When Dr. Roderick L. Jones took the reins of Goddard Riverside on Feb. 13, it was a homecoming of sorts. Jones grew up in New York City before his work in community services took him farther afield —first to the Rochester area, and then to St. Louis, Missouri.
“I grew up in the Cypress Hills projects, never knowing or believing that I would someday live beyond that neighborhood or have the ability to experience the fullness of New York City,” says Jones. The lesson he took away is that rising from poverty “is not merely about personal intellect alone”: Young people often need support from the community to overcome the obstacles they face, including lack of exposure to possibilities and life options.
“It’s everyone working together —it’s what we all believe and do —that makes a city a better place for all of us,” he says.
Jones went into social services in the hope of helping young people facing those challenges. He rose quickly in the settlement house world. In 2008 he became president and CEO of Grace Hill Settlement House, just two miles north of St. Louis’s famous Gateway Arch.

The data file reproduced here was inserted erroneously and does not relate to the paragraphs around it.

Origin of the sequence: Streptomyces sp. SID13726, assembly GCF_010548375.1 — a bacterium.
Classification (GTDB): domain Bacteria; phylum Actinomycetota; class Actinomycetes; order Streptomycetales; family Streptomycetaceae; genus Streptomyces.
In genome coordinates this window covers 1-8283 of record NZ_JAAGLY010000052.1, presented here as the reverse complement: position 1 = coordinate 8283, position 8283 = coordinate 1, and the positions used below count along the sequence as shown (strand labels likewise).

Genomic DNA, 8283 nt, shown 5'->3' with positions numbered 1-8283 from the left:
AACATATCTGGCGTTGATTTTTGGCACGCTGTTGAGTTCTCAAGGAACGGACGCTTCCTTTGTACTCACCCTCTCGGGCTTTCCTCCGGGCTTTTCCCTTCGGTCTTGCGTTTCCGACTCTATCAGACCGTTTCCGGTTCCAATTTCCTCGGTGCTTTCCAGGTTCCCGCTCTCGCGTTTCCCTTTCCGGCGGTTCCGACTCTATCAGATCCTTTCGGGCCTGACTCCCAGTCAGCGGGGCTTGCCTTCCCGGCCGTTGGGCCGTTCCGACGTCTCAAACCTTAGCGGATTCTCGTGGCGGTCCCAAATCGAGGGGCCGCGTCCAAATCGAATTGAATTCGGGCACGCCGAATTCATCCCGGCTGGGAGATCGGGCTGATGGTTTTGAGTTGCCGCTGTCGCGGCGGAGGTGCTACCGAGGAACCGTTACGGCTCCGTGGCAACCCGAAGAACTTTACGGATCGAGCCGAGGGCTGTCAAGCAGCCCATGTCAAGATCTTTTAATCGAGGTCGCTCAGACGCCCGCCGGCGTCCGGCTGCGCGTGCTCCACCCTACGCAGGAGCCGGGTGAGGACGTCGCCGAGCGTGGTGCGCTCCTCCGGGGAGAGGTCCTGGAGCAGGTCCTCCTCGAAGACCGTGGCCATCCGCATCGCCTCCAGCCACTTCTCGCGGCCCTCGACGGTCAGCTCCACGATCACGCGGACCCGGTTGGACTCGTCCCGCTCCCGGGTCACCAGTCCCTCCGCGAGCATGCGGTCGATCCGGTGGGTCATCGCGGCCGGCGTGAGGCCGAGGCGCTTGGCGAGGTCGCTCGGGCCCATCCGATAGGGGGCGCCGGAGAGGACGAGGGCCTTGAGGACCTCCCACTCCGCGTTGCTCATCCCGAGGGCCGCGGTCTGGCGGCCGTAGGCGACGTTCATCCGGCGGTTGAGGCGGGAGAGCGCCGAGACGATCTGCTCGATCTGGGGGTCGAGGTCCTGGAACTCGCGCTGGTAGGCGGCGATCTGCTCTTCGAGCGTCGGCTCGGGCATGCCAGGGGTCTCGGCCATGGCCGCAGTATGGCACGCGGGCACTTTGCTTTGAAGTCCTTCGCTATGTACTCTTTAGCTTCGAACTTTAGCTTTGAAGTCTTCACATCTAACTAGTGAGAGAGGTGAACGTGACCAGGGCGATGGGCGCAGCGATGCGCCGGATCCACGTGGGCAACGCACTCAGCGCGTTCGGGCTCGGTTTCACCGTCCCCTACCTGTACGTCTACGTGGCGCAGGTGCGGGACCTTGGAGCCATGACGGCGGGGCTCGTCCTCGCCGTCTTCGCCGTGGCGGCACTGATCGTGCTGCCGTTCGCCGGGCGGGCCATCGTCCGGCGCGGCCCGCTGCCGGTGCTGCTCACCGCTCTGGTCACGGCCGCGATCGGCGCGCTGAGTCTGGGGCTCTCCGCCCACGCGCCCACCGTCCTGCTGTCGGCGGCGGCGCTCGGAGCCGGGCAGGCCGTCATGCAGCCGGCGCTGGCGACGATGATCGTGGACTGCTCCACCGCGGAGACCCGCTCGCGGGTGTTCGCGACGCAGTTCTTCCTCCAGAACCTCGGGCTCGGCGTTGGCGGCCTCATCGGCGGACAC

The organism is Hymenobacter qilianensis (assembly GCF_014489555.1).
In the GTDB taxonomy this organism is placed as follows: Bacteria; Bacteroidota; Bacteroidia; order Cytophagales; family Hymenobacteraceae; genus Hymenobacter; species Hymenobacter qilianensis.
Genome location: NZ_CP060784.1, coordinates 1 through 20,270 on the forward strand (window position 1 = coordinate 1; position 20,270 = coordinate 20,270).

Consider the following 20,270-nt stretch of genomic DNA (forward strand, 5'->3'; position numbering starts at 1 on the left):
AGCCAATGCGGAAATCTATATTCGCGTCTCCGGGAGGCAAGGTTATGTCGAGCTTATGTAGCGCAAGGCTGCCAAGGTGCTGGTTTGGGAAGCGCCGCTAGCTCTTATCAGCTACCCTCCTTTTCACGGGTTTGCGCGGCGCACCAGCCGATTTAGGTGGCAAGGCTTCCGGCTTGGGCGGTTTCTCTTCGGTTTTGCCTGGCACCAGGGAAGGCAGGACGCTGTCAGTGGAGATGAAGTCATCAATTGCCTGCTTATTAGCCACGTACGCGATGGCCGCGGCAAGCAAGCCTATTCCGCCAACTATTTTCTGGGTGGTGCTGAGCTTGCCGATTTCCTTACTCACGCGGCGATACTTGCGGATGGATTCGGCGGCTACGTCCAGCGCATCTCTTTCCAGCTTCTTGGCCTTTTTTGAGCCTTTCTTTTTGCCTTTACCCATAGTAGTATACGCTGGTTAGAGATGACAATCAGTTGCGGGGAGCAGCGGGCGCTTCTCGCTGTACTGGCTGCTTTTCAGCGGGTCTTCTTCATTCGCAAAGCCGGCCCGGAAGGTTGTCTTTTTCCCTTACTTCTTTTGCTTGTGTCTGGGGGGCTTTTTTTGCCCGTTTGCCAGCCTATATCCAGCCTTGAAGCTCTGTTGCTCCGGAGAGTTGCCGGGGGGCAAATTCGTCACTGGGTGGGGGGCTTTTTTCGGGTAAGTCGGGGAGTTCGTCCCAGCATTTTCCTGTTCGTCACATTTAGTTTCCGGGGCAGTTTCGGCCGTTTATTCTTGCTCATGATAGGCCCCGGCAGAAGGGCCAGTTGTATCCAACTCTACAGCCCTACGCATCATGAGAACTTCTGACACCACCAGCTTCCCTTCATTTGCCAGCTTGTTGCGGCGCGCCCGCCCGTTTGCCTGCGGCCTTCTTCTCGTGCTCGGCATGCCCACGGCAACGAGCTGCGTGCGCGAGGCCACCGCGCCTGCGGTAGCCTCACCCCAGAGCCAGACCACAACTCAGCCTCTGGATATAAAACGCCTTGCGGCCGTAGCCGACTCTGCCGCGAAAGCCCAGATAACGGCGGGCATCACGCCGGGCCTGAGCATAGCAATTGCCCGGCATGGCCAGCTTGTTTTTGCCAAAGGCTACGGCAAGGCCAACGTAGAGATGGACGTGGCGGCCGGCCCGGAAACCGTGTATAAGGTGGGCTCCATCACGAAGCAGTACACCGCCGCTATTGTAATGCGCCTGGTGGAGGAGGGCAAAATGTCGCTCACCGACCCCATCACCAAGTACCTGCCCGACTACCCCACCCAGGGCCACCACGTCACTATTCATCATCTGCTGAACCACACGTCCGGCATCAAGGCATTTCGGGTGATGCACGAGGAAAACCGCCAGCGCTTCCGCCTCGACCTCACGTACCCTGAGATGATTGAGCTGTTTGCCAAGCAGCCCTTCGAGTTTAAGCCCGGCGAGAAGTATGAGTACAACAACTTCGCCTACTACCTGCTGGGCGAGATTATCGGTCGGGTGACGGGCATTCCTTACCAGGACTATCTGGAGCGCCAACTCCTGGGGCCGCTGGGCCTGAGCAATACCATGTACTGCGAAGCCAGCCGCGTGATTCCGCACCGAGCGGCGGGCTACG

The settlement house movement traces its roots to the late 1800s, when reformers like Jane Addams declared that doling out charity and moral lectures was not the best way to help families in poverty. To create social change, they argued, one must move into the community and work with people to achieve the goals they want for themselves. Further, when individuals advance, so does the community and the nation. It’s a philosophy that’s as powerful and essential today as it was back then, Jones believes, and one he intends to live every day in his new job.
“I think Goddard Riverside’s role is building and contributing to a just society — in our neighborhood and New York City. And its role is enabling people to make the best choices they can for themselves and their families.”
He’s inspired by the memory of his mother, who raised him as a single parent.
“I think she represents so many women who find themselves caring for children and other people. She had so much caring and sensitivity for us and the community we lived in,” he recalls. “We grew up with a sense of personal responsibility as well as civic responsibility.”
Jones is moving to the Upper West Side with his partner, Daniel McMillen, a human resources professional. He’s looking forward to the city’s vibrant diversity.
“I’m so excited about the adventure of just experiencing New York,” he says. “It’s the comfort of being a minority among minorities — just the love and loyalty and patriotism that true New Yorkers have. When you live in it every day you don’t always feel it. But it’s there.”
That’s a spirit of community Goddard Riverside has embraced over its decades of work —and one that, under Jones’s leadership, stands to grow and thrive in the years to come.